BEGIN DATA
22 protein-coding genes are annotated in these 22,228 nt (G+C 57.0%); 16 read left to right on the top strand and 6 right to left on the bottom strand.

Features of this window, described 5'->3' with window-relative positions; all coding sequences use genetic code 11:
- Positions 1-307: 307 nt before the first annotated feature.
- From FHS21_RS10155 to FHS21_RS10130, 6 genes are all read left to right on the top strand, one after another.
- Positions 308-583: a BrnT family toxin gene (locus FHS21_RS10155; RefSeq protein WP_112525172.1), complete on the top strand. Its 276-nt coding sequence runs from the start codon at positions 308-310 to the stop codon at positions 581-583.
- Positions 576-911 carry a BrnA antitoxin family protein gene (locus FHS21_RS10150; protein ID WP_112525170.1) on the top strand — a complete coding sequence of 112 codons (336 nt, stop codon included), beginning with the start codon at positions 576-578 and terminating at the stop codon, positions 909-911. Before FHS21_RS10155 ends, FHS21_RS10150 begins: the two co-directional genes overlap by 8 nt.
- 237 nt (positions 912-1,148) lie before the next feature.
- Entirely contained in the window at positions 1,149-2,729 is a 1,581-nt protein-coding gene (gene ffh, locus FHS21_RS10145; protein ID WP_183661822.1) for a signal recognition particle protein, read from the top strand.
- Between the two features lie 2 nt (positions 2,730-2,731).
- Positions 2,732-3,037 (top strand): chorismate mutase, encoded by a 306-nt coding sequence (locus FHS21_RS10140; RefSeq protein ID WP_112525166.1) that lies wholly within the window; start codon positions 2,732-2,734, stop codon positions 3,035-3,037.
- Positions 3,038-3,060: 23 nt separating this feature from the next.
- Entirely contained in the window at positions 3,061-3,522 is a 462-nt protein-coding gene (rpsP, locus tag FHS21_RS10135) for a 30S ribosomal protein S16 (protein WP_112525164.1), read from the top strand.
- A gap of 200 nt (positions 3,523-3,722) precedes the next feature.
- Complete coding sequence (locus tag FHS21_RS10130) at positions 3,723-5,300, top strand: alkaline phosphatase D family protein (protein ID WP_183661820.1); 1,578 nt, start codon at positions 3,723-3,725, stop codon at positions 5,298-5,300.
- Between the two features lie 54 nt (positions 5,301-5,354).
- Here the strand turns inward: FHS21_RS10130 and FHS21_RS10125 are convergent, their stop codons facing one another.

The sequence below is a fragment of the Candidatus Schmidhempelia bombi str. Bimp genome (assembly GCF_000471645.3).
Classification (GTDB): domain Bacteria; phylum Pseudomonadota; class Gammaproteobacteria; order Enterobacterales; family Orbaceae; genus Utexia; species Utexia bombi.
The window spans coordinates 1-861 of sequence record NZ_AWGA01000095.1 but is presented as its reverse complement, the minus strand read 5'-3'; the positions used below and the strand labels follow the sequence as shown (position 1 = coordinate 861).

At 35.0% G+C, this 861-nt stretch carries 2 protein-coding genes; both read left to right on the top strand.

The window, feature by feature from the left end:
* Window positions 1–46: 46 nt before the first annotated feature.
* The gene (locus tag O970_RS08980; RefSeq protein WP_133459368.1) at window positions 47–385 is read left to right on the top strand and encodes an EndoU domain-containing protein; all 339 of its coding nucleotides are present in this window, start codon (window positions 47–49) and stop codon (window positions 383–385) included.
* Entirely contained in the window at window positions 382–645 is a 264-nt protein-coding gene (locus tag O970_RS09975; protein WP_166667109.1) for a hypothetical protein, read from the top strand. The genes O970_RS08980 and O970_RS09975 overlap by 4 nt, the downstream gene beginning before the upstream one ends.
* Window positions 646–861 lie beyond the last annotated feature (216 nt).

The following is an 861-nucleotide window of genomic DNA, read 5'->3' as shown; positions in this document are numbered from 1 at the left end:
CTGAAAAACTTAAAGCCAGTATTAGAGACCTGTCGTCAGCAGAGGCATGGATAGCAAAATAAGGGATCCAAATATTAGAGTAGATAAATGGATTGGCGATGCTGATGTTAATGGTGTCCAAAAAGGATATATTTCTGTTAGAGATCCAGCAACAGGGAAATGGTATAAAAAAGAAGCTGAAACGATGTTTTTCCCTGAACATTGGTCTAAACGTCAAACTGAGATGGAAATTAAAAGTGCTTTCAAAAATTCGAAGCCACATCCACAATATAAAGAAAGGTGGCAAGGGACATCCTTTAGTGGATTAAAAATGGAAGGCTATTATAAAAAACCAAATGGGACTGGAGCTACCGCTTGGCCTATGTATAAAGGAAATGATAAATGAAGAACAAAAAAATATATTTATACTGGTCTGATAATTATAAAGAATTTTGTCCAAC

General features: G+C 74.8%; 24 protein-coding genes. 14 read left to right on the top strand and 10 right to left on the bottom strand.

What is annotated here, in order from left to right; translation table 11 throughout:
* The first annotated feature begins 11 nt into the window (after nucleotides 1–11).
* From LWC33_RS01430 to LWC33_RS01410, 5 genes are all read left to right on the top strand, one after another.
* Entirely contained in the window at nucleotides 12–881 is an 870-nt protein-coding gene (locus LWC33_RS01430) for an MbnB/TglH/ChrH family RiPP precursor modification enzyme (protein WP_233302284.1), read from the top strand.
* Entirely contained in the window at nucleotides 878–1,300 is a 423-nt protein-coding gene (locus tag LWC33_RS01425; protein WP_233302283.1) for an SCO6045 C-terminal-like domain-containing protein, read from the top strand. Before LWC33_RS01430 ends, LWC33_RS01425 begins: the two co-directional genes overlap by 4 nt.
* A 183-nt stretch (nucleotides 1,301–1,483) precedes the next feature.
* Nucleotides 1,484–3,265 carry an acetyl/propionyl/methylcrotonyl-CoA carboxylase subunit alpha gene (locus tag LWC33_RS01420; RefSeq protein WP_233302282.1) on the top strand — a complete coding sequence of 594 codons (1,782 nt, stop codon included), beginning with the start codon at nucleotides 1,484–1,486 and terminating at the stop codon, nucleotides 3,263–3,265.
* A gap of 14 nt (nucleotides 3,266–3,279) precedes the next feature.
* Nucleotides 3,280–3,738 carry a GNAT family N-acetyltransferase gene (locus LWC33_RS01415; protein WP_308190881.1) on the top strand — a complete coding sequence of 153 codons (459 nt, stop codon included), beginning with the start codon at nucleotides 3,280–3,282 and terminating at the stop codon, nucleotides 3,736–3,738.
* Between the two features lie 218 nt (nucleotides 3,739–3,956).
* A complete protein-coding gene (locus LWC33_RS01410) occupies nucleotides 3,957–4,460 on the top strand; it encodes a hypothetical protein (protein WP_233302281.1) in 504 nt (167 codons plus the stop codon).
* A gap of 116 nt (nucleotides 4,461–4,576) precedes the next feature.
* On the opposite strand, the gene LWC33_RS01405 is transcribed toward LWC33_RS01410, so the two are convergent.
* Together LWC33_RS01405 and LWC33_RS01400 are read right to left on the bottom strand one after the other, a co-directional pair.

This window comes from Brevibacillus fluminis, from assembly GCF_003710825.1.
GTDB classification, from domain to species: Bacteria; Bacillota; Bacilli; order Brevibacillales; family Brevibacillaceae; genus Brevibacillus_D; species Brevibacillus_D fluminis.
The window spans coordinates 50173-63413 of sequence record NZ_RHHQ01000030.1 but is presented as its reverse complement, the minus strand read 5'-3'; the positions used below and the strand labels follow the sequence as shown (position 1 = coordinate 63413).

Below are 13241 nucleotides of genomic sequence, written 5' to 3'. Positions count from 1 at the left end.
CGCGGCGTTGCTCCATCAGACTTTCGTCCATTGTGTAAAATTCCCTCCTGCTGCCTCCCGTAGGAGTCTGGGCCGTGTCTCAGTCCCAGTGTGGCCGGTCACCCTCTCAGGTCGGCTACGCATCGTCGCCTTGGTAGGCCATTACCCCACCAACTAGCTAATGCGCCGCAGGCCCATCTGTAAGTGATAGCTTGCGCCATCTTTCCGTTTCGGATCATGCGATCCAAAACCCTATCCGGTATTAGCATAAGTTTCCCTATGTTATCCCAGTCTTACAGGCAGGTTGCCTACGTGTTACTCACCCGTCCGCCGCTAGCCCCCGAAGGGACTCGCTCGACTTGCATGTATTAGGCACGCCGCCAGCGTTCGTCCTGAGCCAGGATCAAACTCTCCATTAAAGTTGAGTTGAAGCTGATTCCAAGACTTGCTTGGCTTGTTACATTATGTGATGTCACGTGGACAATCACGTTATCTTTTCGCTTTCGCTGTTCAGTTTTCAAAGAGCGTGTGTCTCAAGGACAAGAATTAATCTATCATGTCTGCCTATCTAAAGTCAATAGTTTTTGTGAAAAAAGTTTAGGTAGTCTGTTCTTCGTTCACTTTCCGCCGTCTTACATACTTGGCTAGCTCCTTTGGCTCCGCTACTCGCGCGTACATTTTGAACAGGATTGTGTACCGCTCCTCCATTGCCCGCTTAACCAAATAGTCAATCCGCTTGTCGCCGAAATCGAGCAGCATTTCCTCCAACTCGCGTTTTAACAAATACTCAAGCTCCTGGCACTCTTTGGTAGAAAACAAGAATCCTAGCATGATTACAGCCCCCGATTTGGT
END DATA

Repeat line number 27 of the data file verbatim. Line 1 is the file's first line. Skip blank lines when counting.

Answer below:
CTGAAAAACTTAAAGCCAGTATTAGAGACCTGTCGTCAGCAGAGGCATGGATAGCAAAATAAGGGATCCAAATATTAGAGTAGATAAATGGATTGGCGATGCTGATGTTAATGGTGTCCAAAAAGGATATATTTCTGTTAGAGATCCAGCAACAGGGAAATGGTATAAAAAAGAAGCTGAAACGATGTTTTTCCCTGAACATTGGTCTAAACGTCAAACTGAGATGGAAATTAAAAGTGCTTTCAAAAATTCGAAGCCACATCCACAATATAAAGAAAGGTGGCAAGGGACATCCTTTAGTGGATTAAAAATGGAAGGCTATTATAAAAAACCAAATGGGACTGGAGCTACCGCTTGGCCTATGTATAAAGGAAATGATAAATGAAGAACAAAAAAATATATTTATACTGGTCTGATAATTATAAAGAATTTTGTCCAAC